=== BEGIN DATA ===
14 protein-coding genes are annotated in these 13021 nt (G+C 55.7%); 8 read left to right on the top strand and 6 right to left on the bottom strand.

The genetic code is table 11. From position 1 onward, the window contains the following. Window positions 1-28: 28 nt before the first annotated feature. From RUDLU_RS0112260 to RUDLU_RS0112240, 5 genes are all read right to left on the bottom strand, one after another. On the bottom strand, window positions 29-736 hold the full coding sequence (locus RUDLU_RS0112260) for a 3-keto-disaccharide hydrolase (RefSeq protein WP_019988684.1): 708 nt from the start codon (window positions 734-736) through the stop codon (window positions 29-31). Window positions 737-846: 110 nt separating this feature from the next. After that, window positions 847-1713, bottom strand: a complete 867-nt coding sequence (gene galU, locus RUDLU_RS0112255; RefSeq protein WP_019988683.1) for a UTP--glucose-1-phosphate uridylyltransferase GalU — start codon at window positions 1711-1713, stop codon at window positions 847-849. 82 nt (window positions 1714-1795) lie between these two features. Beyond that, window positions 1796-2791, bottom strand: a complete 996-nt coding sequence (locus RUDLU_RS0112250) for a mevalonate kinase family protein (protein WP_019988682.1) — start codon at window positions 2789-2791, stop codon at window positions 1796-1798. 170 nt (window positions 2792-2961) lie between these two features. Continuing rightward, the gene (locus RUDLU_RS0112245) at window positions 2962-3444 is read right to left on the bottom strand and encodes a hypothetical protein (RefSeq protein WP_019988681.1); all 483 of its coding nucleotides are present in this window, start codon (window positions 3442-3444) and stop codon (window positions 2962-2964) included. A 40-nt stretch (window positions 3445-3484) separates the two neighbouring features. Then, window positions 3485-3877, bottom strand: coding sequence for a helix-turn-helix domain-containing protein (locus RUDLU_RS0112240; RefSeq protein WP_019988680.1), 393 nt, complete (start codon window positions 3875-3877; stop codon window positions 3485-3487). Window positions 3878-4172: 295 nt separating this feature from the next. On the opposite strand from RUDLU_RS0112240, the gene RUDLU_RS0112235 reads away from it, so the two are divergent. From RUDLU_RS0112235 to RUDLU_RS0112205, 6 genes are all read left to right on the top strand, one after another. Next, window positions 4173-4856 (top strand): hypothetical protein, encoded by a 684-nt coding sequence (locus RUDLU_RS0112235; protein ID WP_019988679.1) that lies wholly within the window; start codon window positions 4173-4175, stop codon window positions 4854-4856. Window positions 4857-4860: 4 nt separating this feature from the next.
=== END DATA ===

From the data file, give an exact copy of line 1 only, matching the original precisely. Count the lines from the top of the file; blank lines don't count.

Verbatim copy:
14 protein-coding genes are annotated in these 13021 nt (G+C 55.7%); 8 read left to right on the top strand and 6 right to left on the bottom strand.